Week two of yoga teacher training is complete. I am still not 100% able to say I deserve this – a month of studying something I love. I’m not sure that I ever will be. But what I have come to understand is that happiness should never be considered a luxury item. You shouldn’t give yourself a hard time for being happy. For doing things that bring you joy. Sometimes those things are an amazing month of spending nine hours a day five days per week practicing something you adore. And sometimes those things are simply a drink with a friend or a manicure (I clearly need a manicure as this is the second time I have used it as such an example).
As you can no doubt imagine, we spend a lot of time in class meditating, setting intentions, thanking each other for sharing practice/teaching/learning etc. At the very beginning of yoga teacher training we had to write a letter to ourselves that we would opened the end of school. Perhaps corny – some people wrote dissertations so perhaps it is an exercise that should be indulged in more frequently. My first sentence was – I want to be happy. Don’t get me wrong – I am happy more often than not. I have two beautiful children, a wonderful husband, live in my hometown that I adore and get to spend time with my mother every day. My wanting to be happy isn’t an indication that it is out of reach.
More, I wrote that because I have come to understand the importance of contentment. I made two job changes that were disastrous, one more so than the last. And I made both choices for money. I didn’t leave my job of five years because I was unhappy. I left because people told me, constantly, that I should be doing “more.” Take it from me – never ever let someone else define what that means for you. For me, “more” has always pertained to time with friends and family, not money. “More” has always meant freedom. Both of those jobs were shackles for me. And I understand how that comes off – believe me. If only everyone had the problem of a six-figure salary with free lunch and amazing health insurance. My problem is – I convinced myself that I should value that over all else.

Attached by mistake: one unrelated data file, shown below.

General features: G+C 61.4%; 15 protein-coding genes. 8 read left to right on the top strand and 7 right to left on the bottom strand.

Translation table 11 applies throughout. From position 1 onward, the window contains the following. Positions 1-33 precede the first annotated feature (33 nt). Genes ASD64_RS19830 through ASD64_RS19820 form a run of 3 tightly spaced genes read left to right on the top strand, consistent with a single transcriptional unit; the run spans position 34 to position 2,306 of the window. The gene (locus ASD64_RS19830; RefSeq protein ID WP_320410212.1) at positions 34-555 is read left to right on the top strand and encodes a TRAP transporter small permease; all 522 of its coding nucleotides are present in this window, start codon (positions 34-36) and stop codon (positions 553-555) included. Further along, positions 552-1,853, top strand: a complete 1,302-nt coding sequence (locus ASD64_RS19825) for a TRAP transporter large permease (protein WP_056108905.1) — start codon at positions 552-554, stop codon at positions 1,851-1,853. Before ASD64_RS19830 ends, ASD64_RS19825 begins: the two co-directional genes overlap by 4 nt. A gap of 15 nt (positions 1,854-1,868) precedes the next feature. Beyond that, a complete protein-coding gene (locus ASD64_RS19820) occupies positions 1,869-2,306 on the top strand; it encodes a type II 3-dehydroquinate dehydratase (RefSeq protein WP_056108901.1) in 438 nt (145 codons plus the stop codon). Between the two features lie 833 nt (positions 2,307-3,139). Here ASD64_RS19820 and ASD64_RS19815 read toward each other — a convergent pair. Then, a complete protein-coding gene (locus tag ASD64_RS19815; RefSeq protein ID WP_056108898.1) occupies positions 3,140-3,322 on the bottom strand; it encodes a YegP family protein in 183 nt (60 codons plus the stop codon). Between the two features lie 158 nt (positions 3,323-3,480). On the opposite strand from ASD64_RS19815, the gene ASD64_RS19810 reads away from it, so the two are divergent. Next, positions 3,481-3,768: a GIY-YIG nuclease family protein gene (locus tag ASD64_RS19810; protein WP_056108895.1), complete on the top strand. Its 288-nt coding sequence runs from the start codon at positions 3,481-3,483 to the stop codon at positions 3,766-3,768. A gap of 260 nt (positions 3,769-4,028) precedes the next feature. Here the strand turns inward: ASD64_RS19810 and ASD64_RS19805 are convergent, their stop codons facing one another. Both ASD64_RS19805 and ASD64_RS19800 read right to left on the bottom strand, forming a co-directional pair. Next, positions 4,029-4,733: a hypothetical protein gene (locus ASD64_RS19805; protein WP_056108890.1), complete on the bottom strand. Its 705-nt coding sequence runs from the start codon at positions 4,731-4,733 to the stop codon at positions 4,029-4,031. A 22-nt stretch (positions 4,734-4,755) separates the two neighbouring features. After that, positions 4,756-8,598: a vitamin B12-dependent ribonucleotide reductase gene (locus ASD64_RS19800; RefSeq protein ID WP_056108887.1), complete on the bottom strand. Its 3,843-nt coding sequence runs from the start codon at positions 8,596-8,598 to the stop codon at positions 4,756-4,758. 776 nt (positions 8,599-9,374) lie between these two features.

I remember when Eat, Pray, Love came out, a friend told me how inspired she was by the book – that she too wanted to take a year off to find herself. Can’t say I related to it in the same way. Rich white lady indulges herself for a year. Not my cup of tea. But neither was Virginia Wolf’s idea that all a woman needed was a room of her own. Some of us were lucky to have our own corner in a studio apartment. But you can find joy, you can find happiness. It can come in the form of a corner of your town that you love. A standing Sunday phone call with a friend who moved away. A God damned manicure! Just find what it is that makes you happy and promise yourself to indulge. I’m giving you permission.